Tagged , , | 3 Comments

We live in a country where footballers and celebrities are given more credit on a daily basis than the doctors, nurses and carers who keep us alive. If you’re working in these industries you’ll no doubt understand that your job goes above and beyond such simplistic terms, and that the dedication required is far more complex.

Nurse, old lady and Zimmer frame

When looking specifically at those working in care and support work positions, it’s unfortunately easy to notice a certain level of exploitation. For an industry that requires its workers to help others around the clock with every task imaginable (often, including personal hygiene and toileting), it is a shockingly underpaid role. Many carers are finding that with low wages, combined with intense work schedules, that it’s almost impossible to continue being employed in the field. This harrowing diary published by the Independent shows exactly what it’s like to try to juggle all of the appointments care workers often have to do with quality care.

Of course, this isn’t what we want – these positions are vital as they help our most vulnerable in society to continue a dignified and comfortable life. Often, those working in health and social care enjoy working with the many different types of people they’re able to meet whilst doing the work, from the elderly to the sick to the disabled, and they do a fantastic job. Getting the work/life balance right though is an understandably difficult task in any field, but in one where people literally depend on you to go about their daily business or to stay healthy, it becomes far more important.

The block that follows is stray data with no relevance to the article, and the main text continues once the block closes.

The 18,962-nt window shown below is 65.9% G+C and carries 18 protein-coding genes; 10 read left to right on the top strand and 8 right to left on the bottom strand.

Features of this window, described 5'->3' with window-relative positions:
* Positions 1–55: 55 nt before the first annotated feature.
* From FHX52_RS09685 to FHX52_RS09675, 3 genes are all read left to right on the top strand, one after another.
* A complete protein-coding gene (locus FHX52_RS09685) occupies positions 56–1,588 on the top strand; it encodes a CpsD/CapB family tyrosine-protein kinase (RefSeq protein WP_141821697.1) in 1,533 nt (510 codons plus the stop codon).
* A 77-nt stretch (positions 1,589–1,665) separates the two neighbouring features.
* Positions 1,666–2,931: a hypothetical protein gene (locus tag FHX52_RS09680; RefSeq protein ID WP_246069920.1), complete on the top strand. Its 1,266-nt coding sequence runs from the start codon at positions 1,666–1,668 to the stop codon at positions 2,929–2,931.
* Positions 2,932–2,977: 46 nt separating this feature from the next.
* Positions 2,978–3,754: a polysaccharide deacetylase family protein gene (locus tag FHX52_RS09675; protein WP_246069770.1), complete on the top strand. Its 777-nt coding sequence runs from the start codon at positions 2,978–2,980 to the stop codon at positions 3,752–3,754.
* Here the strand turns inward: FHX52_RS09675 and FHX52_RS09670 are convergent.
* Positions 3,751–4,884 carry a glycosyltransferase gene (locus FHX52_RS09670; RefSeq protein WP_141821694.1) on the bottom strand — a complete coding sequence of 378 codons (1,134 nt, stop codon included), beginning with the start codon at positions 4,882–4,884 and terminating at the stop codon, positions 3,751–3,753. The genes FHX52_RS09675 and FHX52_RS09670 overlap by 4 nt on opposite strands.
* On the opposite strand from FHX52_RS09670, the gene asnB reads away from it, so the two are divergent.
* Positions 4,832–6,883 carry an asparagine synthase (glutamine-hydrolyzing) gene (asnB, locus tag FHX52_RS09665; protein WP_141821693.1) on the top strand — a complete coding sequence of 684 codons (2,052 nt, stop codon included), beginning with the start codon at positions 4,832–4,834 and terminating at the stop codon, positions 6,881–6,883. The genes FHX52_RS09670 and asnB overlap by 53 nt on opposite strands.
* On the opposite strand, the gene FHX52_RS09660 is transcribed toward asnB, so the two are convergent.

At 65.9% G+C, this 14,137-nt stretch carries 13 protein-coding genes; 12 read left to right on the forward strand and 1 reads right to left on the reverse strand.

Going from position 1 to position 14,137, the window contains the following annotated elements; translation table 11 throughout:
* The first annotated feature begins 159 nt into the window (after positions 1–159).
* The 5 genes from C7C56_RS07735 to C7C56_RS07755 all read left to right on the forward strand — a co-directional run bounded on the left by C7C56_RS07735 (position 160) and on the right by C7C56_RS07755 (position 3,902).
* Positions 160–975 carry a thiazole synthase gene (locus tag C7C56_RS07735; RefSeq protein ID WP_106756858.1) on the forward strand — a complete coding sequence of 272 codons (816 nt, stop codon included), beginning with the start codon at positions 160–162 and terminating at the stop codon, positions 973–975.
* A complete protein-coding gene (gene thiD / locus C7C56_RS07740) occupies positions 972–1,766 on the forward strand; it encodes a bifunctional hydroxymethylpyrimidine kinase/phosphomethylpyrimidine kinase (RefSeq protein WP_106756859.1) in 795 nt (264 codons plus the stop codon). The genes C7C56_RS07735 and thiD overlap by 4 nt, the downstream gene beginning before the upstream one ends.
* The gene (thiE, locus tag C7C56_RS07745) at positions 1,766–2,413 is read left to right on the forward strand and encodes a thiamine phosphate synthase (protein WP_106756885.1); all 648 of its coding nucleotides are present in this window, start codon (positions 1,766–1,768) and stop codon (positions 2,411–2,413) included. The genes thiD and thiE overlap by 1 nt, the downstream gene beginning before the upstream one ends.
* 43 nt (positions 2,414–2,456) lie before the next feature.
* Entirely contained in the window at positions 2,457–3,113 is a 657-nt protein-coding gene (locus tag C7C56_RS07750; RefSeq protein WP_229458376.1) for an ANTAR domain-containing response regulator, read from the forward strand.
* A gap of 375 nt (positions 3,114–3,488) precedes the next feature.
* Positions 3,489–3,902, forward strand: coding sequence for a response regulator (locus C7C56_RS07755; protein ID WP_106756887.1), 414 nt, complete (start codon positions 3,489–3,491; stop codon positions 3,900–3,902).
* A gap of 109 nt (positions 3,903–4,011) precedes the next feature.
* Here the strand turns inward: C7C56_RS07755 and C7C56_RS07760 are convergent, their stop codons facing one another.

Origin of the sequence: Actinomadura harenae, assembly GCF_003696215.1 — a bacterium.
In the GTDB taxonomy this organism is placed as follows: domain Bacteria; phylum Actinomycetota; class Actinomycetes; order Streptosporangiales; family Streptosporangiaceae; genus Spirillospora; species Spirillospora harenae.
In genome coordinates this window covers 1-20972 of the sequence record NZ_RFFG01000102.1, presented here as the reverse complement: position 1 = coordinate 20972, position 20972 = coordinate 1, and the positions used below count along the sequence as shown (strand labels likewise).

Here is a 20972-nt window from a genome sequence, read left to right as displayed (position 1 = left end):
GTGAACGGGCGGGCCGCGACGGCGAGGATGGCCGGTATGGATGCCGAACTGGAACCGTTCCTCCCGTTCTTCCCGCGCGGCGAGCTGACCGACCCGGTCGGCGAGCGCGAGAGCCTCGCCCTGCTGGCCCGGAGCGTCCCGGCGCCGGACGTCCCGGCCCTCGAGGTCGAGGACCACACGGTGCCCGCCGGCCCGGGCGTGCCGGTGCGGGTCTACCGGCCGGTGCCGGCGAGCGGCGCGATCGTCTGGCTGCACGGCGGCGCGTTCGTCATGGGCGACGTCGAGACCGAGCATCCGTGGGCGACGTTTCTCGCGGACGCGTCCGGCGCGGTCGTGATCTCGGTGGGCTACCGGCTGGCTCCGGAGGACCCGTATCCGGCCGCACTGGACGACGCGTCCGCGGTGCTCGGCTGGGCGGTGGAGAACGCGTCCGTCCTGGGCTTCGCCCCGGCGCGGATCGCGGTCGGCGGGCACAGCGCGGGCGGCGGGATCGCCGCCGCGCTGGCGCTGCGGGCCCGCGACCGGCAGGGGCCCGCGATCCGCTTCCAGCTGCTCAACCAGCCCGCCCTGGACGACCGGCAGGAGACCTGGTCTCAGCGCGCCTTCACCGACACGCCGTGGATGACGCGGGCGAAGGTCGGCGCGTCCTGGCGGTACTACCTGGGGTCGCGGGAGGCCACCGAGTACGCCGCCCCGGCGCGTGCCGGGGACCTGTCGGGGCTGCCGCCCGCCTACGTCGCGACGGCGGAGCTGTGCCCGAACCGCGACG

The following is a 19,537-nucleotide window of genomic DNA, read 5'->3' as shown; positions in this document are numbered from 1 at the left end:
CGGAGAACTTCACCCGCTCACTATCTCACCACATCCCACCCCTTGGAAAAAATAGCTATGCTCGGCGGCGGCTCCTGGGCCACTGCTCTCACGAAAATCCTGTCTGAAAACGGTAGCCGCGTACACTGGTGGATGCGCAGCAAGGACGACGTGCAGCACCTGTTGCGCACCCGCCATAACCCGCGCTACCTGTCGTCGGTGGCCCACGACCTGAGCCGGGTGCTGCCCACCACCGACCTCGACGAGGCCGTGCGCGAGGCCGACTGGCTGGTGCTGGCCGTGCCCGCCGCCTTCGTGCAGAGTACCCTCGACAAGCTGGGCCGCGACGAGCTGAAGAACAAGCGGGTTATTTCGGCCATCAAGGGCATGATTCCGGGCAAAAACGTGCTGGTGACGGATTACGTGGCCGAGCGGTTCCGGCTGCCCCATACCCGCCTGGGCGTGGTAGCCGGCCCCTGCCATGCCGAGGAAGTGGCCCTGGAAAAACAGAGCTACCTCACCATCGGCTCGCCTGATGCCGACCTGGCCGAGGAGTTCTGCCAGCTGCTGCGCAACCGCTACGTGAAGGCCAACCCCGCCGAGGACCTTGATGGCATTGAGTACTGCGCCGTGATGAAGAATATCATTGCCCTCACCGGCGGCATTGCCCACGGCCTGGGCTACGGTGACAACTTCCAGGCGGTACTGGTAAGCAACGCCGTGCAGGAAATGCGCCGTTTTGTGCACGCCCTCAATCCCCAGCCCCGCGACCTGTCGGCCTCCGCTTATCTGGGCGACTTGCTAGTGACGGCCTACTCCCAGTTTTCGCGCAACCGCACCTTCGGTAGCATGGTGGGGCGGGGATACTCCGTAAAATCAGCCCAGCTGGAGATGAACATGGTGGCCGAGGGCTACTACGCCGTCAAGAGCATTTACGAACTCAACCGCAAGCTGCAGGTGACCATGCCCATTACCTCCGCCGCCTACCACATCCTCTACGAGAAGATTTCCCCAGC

There are some tasks that the individual carers can take upon themselves, to make things easier, of course. These are pretty standard across the board, for example, making sure to keep a diary in order to be able to plan social activities and family time around work so that one doesn’t affect another. If time is planned effectively, the job will affect other aspects of life a lot less and in turn, work will be performed to a higher standard. With long hours, and often multiple different appointments being undertaken, this is especially important, and can be done for both activities out of work and daily work related duties, too.